This week’s show and tell included sessions on website accessibility and the Futures Academy project, as well as some discussions around work already published by the service design team. We were also trying out a new, slightly roomier venue in the innovation space which seemed to work quite well.
Designing for accessibility
Caroline McCabe and Sheila Nicdao, both content Designers in the Service Design team presented the two-parter, “Designing for accessibility”. Caroline had recently attended a training course on the subject at the Government Digital Service and gave an overview of what designing for accessibility is, why it matters, and what we must do to ensure our work does not exclude any users.
Putting it into practice
Caroline showed examples - short video clips - of assistive technologies in practice, emphasising that accessibility is a joint responsibility of the team - not something to be shuffled off to a different department - and flagged forthcoming legislative changes that require government websites to meet stringent accessibility standards. Sheila then went on to demonstrate what this means in practice, and how we’d applied these principles to Adult Social Care website content, reworking the content around paying for care and direct payments, and trying to engage all types of users. As a result developing easy read surveys to engage people with learning disabilities.
Ian Hutchison and Belen Palacios from FutureGov then talked about the Futures Academy, a program designed to help build people working in the public sector create services that work in a digital age.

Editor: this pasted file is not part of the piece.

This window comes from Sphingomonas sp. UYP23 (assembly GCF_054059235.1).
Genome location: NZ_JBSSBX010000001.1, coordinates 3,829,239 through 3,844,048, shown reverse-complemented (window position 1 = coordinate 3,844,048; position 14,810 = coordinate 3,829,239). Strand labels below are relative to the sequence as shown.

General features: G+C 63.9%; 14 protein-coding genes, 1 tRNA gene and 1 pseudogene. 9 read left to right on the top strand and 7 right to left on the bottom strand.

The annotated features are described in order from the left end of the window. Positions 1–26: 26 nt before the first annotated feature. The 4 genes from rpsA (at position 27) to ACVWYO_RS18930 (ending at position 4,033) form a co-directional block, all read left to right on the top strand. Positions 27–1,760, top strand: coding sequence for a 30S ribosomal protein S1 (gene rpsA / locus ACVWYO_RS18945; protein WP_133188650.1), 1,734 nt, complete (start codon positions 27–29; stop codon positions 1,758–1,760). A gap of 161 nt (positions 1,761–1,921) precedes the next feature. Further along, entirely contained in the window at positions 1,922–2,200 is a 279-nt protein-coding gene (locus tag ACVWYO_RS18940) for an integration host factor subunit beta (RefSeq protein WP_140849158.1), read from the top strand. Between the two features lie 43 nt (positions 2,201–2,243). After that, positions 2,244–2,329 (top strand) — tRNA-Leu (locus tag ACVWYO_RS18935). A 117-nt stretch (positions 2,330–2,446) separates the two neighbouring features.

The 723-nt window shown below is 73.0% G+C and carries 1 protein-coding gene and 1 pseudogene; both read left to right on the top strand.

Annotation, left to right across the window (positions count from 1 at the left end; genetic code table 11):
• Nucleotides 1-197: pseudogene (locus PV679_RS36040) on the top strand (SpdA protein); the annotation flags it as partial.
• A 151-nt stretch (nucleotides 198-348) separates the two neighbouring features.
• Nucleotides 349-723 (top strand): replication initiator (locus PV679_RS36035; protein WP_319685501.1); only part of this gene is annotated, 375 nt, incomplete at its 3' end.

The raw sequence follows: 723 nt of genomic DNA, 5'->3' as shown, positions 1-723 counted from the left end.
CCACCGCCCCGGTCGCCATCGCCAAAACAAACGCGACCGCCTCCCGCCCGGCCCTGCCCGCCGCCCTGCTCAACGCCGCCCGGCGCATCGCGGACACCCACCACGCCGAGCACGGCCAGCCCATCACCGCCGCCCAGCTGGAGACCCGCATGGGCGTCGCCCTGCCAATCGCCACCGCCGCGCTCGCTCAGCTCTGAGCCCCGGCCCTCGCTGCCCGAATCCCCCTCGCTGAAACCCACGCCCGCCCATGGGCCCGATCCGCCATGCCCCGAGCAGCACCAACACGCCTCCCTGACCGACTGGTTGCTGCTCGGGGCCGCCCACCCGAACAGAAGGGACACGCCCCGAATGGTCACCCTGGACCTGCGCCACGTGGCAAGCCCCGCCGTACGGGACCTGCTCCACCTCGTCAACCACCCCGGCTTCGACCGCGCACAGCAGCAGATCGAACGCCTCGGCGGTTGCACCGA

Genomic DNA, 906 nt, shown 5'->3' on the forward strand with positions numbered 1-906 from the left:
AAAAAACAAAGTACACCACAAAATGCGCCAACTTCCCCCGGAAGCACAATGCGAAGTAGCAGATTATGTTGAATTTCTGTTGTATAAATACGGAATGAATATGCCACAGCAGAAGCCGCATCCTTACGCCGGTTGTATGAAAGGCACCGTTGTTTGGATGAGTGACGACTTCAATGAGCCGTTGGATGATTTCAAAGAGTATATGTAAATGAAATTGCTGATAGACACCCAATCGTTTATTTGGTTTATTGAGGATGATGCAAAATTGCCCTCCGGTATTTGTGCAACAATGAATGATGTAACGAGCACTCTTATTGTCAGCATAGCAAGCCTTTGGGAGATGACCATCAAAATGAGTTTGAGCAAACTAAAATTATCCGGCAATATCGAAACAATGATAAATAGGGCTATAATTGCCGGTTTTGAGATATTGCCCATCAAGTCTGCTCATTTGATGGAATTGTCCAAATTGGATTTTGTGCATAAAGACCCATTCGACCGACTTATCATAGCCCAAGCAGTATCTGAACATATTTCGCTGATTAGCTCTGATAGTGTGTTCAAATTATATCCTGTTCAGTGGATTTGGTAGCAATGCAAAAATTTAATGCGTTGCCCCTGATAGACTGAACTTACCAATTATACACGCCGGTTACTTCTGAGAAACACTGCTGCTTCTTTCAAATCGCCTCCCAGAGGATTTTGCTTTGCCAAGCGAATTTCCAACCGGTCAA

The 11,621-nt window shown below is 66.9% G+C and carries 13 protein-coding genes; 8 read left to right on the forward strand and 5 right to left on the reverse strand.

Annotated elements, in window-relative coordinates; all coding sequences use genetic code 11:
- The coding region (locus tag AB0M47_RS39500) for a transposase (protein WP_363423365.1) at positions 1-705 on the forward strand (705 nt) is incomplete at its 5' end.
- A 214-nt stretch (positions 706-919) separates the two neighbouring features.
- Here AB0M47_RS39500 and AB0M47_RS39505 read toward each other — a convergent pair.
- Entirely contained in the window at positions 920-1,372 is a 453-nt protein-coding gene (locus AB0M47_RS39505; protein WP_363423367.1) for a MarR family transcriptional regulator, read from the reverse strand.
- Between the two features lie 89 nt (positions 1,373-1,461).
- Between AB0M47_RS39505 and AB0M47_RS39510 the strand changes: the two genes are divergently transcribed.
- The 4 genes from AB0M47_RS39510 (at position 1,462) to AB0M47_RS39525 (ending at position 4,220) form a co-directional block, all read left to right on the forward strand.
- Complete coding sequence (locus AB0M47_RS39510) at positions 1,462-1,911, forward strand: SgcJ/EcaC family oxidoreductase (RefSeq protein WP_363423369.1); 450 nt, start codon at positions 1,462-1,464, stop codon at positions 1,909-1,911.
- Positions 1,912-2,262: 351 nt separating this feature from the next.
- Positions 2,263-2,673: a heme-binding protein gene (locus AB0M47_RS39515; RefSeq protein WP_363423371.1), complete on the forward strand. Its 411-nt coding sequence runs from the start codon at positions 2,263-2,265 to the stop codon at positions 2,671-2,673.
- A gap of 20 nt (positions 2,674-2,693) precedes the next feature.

It’s going to be trialled in Essex over the next few months - in which a multidisciplinary team from different parts of the organisation will work together on a series of briefs. It’s designed to be a learning experience that gives staff the time and space to experiment with different ways of working. The first instance of this will bring together 8 staff - with different skills - representing the different positions within Corporate Development.
Ian and Belen talked through the programme, that will start with a 1-week design sprint - a short period of intense work - facilitated by FutureGov and will then move into the team running self organised projects with support from FutureGov.
Ian and Belen talked through how the work will be shared, with an introductory blog post so staff in Essex County Council know about the Futures Academy, followed by a daily blog post during the one week design sprint (starting 25 June) and some Show & Tells where they will invite staff to see the work they are doing.
Any learnings, questions and discussion – designing for accessibility
For Caroline, there were some questions about when the new EU legislation comes in (September 2018, with a year to fully comply) and its scope. Someone complimented Sheila for the updated, simpler pages and raised that it would be helpful to let social workers know about these updates, so they can direct citizens to them on their visits.
...and Futures Academy
Ian and Belen were asked what project they would be trialling, and how they would create the space for the team. They explained the process they'd been through to choose an appropriately-sized design challenge, and how heads of department had been asked to suggest potential ones to use. There was a question about how realistic it is to get people in a room together for 5 consecutive days, which lead to a discussion around how organisations manage people taking time off for annual leave, and that this shouldn’t be too different.
These sessions are an opportunity to learn about the work of the service design team, and to make connections between the work we are doing and your work. They are open to all, so drop us an email if you’d like to be added to the invitation list and feel free to forward to colleagues. You can email us on email@example.com
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